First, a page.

Plans, priorities and trading conditions can change; it’s one of the realities of running a business. Sometimes this means bringing a partnership to an end. If you are just about to enter into an arrangement, or are in one already, it’s important to recognise this. It pays to ensure you, the business, and your assets are in safe hands if circumstances change. Here, we’ll explain what is involved in this process — so that the end of a partnership doesn’t mean the end of the world.
What are the risks in a business partnership?
Even in the closest of professional relationships, you can never discount the possibility of a messy disagreement. It could range from a difference of opinion over the future of the company, to how profits should be shared and allocated amongst you. Often, partnerships organically come to an end for much less dramatic reasons; one of you may want to seek out a new challenge, personal circumstances might change, or you may simply decide that it’s time to retire.
This poses potential risks to the outgoing partner, as well as to the remaining partners and the business in general. If it’s unclear who owns what, there is the possibility of a drawn-out dispute and one or more of you getting shortchanged. What’s more, if the end of the partnership means disposing of business assets, such as working capital or property, it can become seriously difficult for the business to continue to function.
With that in mind, it makes practical sense to have an idea of what should happen if your partnership ends.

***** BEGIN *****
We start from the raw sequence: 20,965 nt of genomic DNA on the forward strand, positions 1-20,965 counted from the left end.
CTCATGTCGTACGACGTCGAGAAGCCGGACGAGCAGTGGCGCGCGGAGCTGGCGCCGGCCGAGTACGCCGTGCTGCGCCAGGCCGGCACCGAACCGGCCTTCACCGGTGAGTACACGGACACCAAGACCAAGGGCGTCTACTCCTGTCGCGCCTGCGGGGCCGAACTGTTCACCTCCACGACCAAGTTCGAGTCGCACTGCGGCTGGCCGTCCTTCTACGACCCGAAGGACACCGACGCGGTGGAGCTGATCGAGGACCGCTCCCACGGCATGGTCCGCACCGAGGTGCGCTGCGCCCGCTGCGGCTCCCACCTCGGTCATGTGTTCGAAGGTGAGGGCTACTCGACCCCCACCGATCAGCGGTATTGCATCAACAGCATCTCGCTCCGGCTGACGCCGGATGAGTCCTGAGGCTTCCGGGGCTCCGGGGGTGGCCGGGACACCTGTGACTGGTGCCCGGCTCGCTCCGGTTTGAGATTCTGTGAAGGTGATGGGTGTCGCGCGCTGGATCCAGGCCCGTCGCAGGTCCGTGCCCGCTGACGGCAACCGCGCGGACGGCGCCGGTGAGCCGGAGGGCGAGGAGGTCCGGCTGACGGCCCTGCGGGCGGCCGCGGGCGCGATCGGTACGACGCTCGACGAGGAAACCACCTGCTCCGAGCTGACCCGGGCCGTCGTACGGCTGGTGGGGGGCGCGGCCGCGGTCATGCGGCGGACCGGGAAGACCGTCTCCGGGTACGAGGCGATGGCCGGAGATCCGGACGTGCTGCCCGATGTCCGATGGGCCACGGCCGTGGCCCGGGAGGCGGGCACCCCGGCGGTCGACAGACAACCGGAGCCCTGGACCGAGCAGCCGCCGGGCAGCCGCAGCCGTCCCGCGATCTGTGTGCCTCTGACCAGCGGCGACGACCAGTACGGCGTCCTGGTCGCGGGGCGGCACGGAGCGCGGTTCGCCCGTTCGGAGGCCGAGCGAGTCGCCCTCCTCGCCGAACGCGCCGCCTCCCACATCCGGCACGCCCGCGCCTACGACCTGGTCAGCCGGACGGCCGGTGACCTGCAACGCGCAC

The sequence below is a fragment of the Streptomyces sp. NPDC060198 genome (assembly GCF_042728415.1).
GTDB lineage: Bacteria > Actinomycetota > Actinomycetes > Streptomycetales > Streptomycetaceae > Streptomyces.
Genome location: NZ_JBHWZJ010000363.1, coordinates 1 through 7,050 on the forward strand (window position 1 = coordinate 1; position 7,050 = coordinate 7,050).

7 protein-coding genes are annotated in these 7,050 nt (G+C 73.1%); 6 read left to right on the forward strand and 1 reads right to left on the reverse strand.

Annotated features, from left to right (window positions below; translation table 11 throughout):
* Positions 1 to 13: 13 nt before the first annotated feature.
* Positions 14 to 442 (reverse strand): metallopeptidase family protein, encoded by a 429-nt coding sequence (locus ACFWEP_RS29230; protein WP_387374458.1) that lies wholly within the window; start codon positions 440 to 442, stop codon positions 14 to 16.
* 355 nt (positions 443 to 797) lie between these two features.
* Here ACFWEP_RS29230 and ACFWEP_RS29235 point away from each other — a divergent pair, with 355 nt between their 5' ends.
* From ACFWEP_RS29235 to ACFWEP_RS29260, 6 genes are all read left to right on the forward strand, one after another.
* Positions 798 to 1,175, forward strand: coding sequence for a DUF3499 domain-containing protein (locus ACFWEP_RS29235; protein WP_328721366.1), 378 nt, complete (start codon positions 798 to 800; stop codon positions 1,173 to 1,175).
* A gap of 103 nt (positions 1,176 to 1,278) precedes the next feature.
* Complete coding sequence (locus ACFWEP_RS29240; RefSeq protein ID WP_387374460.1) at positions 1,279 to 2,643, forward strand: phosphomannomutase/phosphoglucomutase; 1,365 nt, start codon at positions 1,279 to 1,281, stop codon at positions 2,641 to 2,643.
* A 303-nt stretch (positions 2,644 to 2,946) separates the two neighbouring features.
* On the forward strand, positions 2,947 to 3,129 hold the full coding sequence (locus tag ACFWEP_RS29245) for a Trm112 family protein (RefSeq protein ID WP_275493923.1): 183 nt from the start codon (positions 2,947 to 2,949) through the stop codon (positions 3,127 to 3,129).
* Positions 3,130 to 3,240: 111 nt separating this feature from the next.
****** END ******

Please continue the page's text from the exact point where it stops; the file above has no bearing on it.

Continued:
The partnership agreement and asset protection
Legally, a partnership consists of two or more individuals working together with a view of making a shared profit. A written agreement isn’t a legal requirement for a business partnership; however, for practical purposes and protecting your interests, it is essential.
Agreements like this can actively help reduce the chances of a dispute arising in the first place. A well-drafted document will set out the terms of the relationship. This will include: how profits will be shared between the parties, the allocation of each partner’s day-to-day responsibilities, and what happens when a partner needs to leave. With all of this agreed and clearly defined, there is less scope for conflict stemming from misunderstandings. In other words, there’ll be no assumptions regarding the outcome of going solo as the consequences will have been made clear from the start.
If you have already started trading in a partnership, it’s never too late to draw up an agreement. In fact, it’s highly recommended. Each partner should consider obtaining independent legal advice in connection with this. The end result should be a document that accurately defines your agreement as well as safeguarding both parties’ interests and assets.
Asset protection in practice
When protecting your position in a partnership, avoid informal arrangements with no documentation to back them up. When the position is unclear, it creates scope for one or more of your partners to exploit the situation. This invites the opportunity for someone to paint an inaccurate picture of what was actually agreed.